From Columbus to Clinton
All awful things come to an end. This one ended on 3 November with the
election of Bill Clinton as leader of what he called in one of his speeches “the greatest country in human history”. After a year of endlessly repeated “Gahd Bless America” and pseudo-debates on network TV between toothpaste models posing as politicians, a minority of the US population decided to vote for Big Mac instead of Wimpy. Faced with the choice between capitalism or capitalism they opted for. . . . Capitalism.
The most remarkable thing about the Presidential contest was that neither side addressed the most pressing question of all: How is it that in the richest country in the world nearly a quarter of the workers are living below the government’s own poverty line? In cities like Detroit and New York and Houston vast numbers are homeless, long-term unemployed, without any health insurance and empty of hope. A quarter of all US families (and 70 percent of black US families) have only one parent, and one in three of them are existing beneath the poverty line. 40 percent of Hispanics and 45 percent of blacks in the US face official poverty.
In 1970 7.5 million American families lived below the government-defined “near-poverty level” (of $13,700 per year for a family of four or more, in 1992 values); twenty-two years later the number of families living below that level has doubled to 15 million, constituting 44 million workers. Again, in 1970 less than half of US families were bringing in two wages, whereas in 1992 there has been an 11 percent increase in the number of two-wage families (to 56 percent), but still the number facing officially-defined poverty has doubled. Furthermore, according to the US Bureau of Labor Statistics, real wages (i.e. the buying power of workers’ incomes) are falling, so that in real terms the average US wage in 1992 can buy 19 percent less than what it could in 1972. In short, the workers are getting poorer.
Neither Bush nor Clinton were prepared to go beyond rhetoric in relation to the problem of poverty. Bush has a lousy record of neglect for those in need. Following Reagan, his Administration operated on the callous basis that the market would sort out those whose needs should be satisfied. Of course, the market responds to profit and not needs not backed up by purchasing power. Bush has presided over a nation where the public provision of health care has been slashed (in Detroit every single non-private hospital has been closed down and they have been transferring the psychiatric patients to prisons after the state of Michigan decided to cut all welfare expenditure); free education has been discredited (the 1980s saw such cuts in Californian public schooling that now only the most impoverished children are sent to what were once regarded as the best schools in the USA); whole inner city areas have become crime-dominated, drug-infested wastelands (for the first time in twentieth century US history a majority of Americans no longer live in cities) and the level of street violence and murder is rising unstoppably.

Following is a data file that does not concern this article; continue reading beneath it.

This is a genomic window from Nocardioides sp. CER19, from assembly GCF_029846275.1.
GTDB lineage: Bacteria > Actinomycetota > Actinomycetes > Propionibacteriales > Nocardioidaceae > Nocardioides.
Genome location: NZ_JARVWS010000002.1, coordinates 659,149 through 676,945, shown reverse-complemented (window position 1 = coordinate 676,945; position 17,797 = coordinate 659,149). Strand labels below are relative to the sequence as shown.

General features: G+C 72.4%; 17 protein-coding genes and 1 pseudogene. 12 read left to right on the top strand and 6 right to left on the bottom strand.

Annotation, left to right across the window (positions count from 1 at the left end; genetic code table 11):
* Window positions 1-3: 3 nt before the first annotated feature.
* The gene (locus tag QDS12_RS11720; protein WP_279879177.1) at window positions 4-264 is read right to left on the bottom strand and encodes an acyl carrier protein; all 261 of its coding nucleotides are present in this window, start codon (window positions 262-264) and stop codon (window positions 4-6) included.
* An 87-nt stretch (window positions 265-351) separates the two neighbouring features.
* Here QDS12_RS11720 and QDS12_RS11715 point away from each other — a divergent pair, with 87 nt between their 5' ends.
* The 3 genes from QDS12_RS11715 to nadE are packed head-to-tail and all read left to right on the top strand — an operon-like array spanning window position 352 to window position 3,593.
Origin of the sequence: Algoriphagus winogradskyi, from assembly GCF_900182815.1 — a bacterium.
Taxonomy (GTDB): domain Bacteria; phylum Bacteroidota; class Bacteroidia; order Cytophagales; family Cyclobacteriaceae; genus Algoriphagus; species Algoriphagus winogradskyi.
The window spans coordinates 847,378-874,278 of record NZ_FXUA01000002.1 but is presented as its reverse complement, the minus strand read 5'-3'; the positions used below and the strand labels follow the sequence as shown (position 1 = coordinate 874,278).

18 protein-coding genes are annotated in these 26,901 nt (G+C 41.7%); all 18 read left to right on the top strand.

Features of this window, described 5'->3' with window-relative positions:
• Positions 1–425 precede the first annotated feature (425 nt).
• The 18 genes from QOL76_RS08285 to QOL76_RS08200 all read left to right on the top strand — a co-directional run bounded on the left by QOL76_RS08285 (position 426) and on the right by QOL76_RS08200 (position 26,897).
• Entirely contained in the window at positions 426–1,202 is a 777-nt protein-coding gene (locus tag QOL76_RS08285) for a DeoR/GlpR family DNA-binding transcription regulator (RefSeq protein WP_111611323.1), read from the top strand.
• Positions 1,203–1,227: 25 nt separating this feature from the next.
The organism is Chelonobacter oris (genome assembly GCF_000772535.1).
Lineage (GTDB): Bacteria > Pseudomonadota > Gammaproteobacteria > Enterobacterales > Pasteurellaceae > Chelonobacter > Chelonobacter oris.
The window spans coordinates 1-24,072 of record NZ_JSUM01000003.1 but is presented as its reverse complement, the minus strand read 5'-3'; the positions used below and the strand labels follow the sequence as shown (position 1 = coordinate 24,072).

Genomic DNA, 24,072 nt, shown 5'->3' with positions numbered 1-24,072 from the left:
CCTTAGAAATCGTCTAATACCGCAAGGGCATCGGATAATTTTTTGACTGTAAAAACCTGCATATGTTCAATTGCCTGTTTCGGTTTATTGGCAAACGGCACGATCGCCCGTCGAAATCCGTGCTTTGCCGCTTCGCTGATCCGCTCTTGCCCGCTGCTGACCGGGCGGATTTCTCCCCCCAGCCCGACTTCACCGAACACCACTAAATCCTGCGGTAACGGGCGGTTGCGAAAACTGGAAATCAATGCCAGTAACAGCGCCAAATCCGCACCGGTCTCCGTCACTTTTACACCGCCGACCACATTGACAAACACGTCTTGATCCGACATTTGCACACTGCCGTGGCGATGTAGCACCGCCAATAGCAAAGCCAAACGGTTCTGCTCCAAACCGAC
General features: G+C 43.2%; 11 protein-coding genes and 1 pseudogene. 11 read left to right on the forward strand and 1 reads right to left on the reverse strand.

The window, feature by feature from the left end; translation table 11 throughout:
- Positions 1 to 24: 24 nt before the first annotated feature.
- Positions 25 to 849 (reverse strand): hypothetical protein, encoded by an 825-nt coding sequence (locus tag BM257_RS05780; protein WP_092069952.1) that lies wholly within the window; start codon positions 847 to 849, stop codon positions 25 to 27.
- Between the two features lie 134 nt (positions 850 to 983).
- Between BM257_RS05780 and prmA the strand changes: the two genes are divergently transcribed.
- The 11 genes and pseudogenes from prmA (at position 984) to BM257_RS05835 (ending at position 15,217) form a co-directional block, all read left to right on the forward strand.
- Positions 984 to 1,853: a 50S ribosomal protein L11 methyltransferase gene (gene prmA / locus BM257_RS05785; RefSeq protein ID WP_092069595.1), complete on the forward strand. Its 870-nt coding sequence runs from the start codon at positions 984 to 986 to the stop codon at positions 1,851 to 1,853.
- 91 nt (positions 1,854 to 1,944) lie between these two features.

In the light of such a dire state of affairs the Republican rhetoric of sickening Christian moralising must have offended a lot of American workers. Clinton was afraid to make anything more than indifferent noises about “change” in relation to the poverty issue because he feared that any talk of helping the most disadvantaged workers would lose him the support of the less disadvantaged wage and salary slaves. Clinton’s campaign exhibited all the lack of commitment or willingness to offend the rich which would make him a prime candidate for leadership in the British Labour Party.
Clinton did not win; Bush fell asleep at the wheel and lost. Clinton’s reputation is based upon the ability to indulge in empty phrasemongering of the “gahd bless you all” variety and a semi-eloquent knack of saying nothing. For example, in an interview in the September issue of Rolling Stone magazine, Clinton spoke of the need for greater American prosperity, then stating “we are going to have to reconcile ourselves . . . to having a higher percentage of people at lower wage levels”. In short, American prosperity under Clinton will mean more workers earning less than they do now. The American workers can look forward to more of the same: falling wages, unnecessary poverty, accompanied by plenty of flag-waving and toothy smiles.
The real Columbus
Of course, 1992 was not only the year of “the greatest country in human history” deciding which hollow grin to be stuck with for the next four years; it is also the year of national celebration of the arrival of Columbus to America five hundred years ago.
Most Americans know less about the real Columbus than they know about Clinton’s shady love life. In Britain the 1492 industry hit rock bottom with the production of the relentlessly unhilarious Carry On Columbus. There has been an ongoing row in the London borough of Lambeth where the local council refused to allow the erection of a Columbus statue outside the Archbishop’s Palace because it would be offensive to local black people.
All told, it is likely that between 60 and 80 million people from the Indies to the Amazon had perished as a result of the European invasion even before the dawning of the seventeenth century.